This is the earliest Next Generation story to put time travel
front and center in the plot, and it easily proves that the
Star Trek franchise continued to be largely clueless with the
concept. My lasting memory that this tale made no sense
whatsoever still stands after my latest viewing.
At best, I think the writers were trying to come up with something
as creepy and powerful as the early Twilight Zone episode
"Judgment Night" from 1959, in which a confused German passenger
is haunted by a vague déja vu of doom while
on a British boat crossing the Atlantic in 1942.
"Time Squared" doesn't manage to come close to the level
of excellence found in Rod Serling's piece.
I shall draw attention to three big problems with "Time Squared",
all of which I think need to be tackled head-on before this
story could have a chance of rising to become half-decent.
The first and most prolific is the large quantity of
"second guessing" that most of the crew spend way to much time
engaged in. As elsewhere, this kind of thing provides
low quality drama, as characters argue positions without
being able to cite anything convincing that backs them up.
This easily dissociates the audience from the characters,
preventing them from investing in them emotionally.
The writers basically need to figure out what is actually
going on, ensuring that it is something that will provide
an honest, engaging drama, and let the characters figure
out what is going on fairly early in the show, so that they can
spend the remainder of it engaged with something interesting.
Far too many dialogue scenes in this story are poorly constructed,
with characters unable to articulate the ideas that are consuming them.
The duplicate Picard may have a fairly legitimate reason for being
inarticulate for most of the episode, but near the end, when his
faculties are coming back to him, he is still unable to say a
single thing that makes any real sense.
Part of the lack of sense in this plot stems from the fact that
the writers never really show how the events of the episode
form the endless loop of time that seems to be stronger
than any other idea they put forth about what is going on here.
All we ever get is a visit from an alternate (parallel?)
Picard from the future who made a mistake that cost him his ship,
and HE seems to be about to make the same mistake again.
Nothing that unfolds on the character level
ever suggests that our Picard will loop back and become him,
or that he also encountered an alternate Picard before
he made his fateful initial decision.
The looping concept will be done fair justice in the
season five episode "Cause and Effect". Meanwhile,
"Time Squared" is a very poor substitute.
The second major problem is the inexplicable violence of the
Captain's last minute solution to the episode's "trick question"
plot. Now if it had been Kirk vs. Kirk concluding this episode,
I suppose we should expect them to get into a brawl, and rip each
other's shirts off before coming to a solution.
But this is Picard up against himself, for cryin' out loud.
Talking eloquently is his style, his trademark. How could he
not have found his solution that way? Instead it looks as though
he's shot his double dead. And Star Trek's values once more
go down the toilet when challenged by time travel.
Our third problem is the magic wand clean up that later takes place,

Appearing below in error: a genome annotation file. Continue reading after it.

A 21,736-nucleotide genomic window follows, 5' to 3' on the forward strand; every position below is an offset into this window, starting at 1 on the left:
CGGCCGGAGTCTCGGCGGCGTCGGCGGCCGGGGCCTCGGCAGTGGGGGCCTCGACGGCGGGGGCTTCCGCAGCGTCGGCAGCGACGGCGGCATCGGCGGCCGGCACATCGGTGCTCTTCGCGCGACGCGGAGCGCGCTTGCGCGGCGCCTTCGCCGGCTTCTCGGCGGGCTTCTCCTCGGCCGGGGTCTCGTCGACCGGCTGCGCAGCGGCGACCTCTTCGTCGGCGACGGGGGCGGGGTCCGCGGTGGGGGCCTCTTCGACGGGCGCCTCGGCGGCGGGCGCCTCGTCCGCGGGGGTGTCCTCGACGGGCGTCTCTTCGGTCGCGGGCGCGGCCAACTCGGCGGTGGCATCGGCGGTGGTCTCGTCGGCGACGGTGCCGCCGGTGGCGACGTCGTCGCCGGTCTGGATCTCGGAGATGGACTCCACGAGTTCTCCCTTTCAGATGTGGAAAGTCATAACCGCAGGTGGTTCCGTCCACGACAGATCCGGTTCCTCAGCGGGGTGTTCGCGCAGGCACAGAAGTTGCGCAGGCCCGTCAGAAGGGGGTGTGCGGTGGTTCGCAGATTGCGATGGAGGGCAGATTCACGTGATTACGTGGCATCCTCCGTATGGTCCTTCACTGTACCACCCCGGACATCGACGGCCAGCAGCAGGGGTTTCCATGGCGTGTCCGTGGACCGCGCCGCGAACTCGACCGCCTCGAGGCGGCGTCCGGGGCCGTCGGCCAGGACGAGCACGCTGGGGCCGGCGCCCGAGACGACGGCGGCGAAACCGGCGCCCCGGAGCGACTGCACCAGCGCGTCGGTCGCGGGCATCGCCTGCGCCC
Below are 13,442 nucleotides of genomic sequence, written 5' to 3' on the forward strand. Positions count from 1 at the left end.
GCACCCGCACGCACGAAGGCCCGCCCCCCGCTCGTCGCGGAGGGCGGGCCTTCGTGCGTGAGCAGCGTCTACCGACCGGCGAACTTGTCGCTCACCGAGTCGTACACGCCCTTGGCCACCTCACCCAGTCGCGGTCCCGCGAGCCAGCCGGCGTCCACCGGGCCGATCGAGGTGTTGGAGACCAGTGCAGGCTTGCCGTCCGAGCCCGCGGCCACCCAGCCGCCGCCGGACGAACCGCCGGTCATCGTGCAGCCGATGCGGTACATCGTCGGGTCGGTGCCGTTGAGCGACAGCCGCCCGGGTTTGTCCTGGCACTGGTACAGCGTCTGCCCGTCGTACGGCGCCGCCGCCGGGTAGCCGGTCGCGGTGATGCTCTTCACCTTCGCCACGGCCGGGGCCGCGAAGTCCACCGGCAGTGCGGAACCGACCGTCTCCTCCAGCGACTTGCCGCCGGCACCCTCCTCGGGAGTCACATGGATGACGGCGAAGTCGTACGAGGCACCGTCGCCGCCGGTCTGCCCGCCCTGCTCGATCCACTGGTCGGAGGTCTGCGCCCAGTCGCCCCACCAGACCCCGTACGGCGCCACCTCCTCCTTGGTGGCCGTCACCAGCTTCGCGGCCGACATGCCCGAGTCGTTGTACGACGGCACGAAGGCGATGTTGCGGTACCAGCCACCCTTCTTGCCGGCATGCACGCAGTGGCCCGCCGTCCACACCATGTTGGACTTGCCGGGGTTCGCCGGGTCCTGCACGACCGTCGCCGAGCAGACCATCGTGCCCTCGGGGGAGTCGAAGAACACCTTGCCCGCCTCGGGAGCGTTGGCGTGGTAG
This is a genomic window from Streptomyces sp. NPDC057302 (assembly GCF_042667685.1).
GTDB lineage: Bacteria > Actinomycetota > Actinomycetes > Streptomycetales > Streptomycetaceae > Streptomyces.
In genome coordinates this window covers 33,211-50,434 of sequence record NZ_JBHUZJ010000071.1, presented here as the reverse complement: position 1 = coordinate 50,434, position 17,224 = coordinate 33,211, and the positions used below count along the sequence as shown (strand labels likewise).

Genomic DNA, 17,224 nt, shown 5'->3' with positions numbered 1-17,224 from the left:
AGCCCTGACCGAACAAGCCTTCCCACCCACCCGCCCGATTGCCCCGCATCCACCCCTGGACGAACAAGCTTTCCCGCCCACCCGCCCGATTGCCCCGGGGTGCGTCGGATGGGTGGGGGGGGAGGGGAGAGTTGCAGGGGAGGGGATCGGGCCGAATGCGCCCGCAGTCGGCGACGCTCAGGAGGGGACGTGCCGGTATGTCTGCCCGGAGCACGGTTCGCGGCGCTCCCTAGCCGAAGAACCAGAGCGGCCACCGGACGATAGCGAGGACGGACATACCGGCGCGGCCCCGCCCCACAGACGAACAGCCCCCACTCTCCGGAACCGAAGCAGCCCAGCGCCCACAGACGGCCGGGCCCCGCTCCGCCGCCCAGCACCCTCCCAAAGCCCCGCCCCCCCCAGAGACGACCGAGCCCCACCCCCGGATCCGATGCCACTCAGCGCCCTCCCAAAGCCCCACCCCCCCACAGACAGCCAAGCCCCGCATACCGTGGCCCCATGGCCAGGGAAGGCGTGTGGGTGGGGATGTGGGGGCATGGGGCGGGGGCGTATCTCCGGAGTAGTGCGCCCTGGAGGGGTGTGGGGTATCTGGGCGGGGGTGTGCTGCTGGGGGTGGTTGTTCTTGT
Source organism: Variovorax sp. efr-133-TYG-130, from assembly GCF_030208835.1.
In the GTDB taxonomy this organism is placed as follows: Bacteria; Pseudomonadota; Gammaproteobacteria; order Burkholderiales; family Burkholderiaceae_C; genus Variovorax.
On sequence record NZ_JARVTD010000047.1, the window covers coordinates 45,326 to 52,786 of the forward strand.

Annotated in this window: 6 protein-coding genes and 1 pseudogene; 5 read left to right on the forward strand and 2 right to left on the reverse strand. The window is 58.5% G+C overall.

which sees the double of Picard and the El-Baz shuttlecraft
disappear into thin air as the Enterprise sails out of its danger
zone. In other words, the writers could no longer account for
the existence of these doubles, and copped out. It's all made
additionally ridiculous here by having O'Brien come down to the
shuttlebay to watch and report it to the others, when none of them
should have been able to expect this, and neither does it seem
a prudent way for them to spend their time during a shipwide
emergency and dangerous flight.
A side comment I want to make is on Riker's
omelette-making scene at the beginning, in that it seems to have
little to do with this episode, and everything to do with being
a partial set-up for the next episode "The Icarus Factor"
concerning Riker and his father.
If so, fair enough. But it does make this episode's
main plot feel even more empty and lost, as though it didn't
have enough quality content on its own.
It is another curiosity that when Picard and Riker put their
heads together to try and figure today's puzzle out, they
mention the Traveler from
"Where No One Has Gone Before" (TNG season 1)
as though that story had something to do with time travel,
which it never definitively did. They also mention
Dr. Mannheim's work from the episode
"We'll Always Have Paris" (TNG season 1),
completing the list of Next Gen. stories to feature time travel,
yet fail to note anything that the Federation has previously
learned from Captain Kirk and crew's exploits. Surely the
Federation formula tested in
"The Naked Time" (TOS season 1)
and later used to save the Earth in
Star Trek IV: The Voyage Home
would be an obvious avenue for alternate Picard to have used to get
to this crew? Or does Starfleet protect such dangerous secrets
with some form of conspiracy? Not too unbelievable, considering
how much they fear "alterations of the past".
Well, unlike other Star Trek time travel flops, "Time Squared"
never remotely approaches the kind of popular emotional
thread that has made fan favourites out of other episodes,
so this one is probably regarded as a bit of a stinker by all.
If so, it actually does deserve it.
Enough said. Next episode, please....
and the Season Two rankings
can now be found on their own page.)